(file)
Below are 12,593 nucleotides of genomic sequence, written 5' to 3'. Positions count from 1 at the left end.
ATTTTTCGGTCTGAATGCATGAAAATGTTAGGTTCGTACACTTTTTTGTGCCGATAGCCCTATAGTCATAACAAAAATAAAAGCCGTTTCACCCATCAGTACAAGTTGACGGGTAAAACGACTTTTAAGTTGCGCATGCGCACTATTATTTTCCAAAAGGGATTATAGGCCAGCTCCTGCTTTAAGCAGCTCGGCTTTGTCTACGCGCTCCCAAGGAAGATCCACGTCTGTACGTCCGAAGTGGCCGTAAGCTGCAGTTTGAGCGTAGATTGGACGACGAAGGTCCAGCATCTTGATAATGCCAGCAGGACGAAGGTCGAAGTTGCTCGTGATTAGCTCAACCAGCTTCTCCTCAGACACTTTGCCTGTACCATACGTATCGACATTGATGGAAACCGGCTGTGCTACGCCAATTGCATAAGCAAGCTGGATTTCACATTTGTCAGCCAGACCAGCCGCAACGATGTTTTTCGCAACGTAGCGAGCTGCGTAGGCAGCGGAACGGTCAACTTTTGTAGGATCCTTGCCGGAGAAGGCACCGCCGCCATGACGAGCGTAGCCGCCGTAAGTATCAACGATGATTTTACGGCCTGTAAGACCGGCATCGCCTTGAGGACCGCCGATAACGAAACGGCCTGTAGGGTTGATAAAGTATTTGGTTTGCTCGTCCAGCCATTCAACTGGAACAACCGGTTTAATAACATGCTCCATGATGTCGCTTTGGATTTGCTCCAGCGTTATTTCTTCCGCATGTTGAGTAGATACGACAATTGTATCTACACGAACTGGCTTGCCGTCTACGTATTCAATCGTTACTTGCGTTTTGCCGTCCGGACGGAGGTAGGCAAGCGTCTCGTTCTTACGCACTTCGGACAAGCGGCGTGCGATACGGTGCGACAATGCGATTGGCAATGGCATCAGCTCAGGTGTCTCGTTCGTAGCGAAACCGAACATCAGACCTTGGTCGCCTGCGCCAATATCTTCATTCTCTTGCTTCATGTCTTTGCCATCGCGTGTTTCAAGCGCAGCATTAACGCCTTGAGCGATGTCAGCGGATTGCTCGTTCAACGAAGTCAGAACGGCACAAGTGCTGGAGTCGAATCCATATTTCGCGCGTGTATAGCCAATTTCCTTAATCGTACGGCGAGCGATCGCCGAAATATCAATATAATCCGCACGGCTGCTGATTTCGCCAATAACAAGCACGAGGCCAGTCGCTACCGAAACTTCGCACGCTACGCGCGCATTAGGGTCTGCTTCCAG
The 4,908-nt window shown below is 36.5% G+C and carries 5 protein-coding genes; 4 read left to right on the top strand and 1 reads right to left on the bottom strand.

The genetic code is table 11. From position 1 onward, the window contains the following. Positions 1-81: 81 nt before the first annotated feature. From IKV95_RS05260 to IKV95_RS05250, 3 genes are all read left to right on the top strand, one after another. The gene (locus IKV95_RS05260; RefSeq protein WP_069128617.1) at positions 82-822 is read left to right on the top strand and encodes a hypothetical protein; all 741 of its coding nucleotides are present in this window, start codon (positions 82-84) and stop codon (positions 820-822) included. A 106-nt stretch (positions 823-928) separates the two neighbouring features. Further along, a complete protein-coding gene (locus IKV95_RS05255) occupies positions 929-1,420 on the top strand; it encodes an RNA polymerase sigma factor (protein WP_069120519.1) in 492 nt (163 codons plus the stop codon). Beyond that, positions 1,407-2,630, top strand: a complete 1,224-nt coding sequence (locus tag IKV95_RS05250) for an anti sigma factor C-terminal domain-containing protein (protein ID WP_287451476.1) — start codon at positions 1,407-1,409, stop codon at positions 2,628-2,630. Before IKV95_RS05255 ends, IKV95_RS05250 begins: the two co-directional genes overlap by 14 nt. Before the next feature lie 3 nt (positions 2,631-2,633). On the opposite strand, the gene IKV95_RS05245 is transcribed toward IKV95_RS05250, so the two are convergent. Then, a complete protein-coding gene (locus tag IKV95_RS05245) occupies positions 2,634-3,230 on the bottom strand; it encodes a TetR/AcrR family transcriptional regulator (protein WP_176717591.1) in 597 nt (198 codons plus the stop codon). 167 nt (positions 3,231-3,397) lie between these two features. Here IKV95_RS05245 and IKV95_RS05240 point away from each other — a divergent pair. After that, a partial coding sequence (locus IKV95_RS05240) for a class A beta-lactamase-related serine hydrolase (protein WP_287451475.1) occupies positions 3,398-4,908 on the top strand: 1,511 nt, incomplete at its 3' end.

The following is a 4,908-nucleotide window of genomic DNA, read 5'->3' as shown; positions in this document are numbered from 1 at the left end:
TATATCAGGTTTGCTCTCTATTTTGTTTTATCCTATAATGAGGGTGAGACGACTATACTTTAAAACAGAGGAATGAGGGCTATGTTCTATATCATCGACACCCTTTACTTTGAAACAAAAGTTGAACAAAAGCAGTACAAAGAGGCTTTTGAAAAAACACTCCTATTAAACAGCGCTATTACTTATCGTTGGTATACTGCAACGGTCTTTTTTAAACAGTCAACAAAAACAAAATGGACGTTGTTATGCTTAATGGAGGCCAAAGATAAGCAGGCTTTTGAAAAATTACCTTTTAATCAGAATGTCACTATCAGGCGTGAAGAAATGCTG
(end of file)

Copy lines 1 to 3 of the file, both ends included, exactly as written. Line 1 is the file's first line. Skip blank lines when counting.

Below are 12,593 nucleotides of genomic sequence, written 5' to 3'. Positions count from 1 at the left end.
ATTTTTCGGTCTGAATGCATGAAAATGTTAGGTTCGTACACTTTTTTGTGCCGATAGCCCTATAGTCATAACAAAAATAAAAGCCGTTTCACCCATCAGTACAAGTTGACGGGTAAAACGACTTTTAAGTTGCGCATGCGCACTATTATTTTCCAAAAGGGATTATAGGCCAGCTCCTGCTTTAAGCAGCTCGGCTTTGTCTACGCGCTCCCAAGGAAGATCCACGTCTGTACGTCCGAAGTGGCCGTAAGCTGCAGTTTGAGCGTAGATTGGACGACGAAGGTCCAGCATCTTGATAATGCCAGCAGGACGAAGGTCGAAGTTGCTCGTGATTAGCTCAACCAGCTTCTCCTCAGACACTTTGCCTGTACCATACGTATCGACATTGATGGAAACCGGCTGTGCTACGCCAATTGCATAAGCAAGCTGGATTTCACATTTGTCAGCCAGACCAGCCGCAACGATGTTTTTCGCAACGTAGCGAGCTGCGTAGGCAGCGGAACGGTCAACTTTTGTAGGATCCTTGCCGGAGAAGGCACCGCCGCCATGACGAGCGTAGCCGCCGTAAGTATCAACGATGATTTTACGGCCTGTAAGACCGGCATCGCCTTGAGGACCGCCGATAACGAAACGGCCTGTAGGGTTGATAAAGTATTTGGTTTGCTCGTCCAGCCATTCAACTGGAACAACCGGTTTAATAACATGCTCCATGATGTCGCTTTGGATTTGCTCCAGCGTTATTTCTTCCGCATGTTGAGTAGATACGACAATTGTATCTACACGAACTGGCTTGCCGTCTACGTATTCAATCGTTACTTGCGTTTTGCCGTCCGGACGGAGGTAGGCAAGCGTCTCGTTCTTACGCACTTCGGACAAGCGGCGTGCGATACGGTGCGACAATGCGATTGGCAATGGCATCAGCTCAGGTGTCTCGTTCGTAGCGAAACCGAACATCAGACCTTGGTCGCCTGCGCCAATATCTTCATTCTCTTGCTTCATGTCTTTGCCATCGCGTGTTTCAAGCGCAGCATTAACGCCTTGAGCGATGTCAGCGGATTGCTCGTTCAACGAAGTCAGAACGGCACAAGTGCTGGAGTCGAATCCATATTTCGCGCGTGTATAGCCAATTTCCTTAATCGTACGGCGAGCGATCGCCGAAATATCAATATAATCCGCACGGCTGCTGATTTCGCCAATAACAAGCACGAGGCCAGTCGCTACCGAAACTTCGCACGCTACGCGCGCATTAGGGTCTGCTTCCAG
The 4,908-nt window shown below is 36.5% G+C and carries 5 protein-coding genes; 4 read left to right on the top strand and 1 reads right to left on the bottom strand.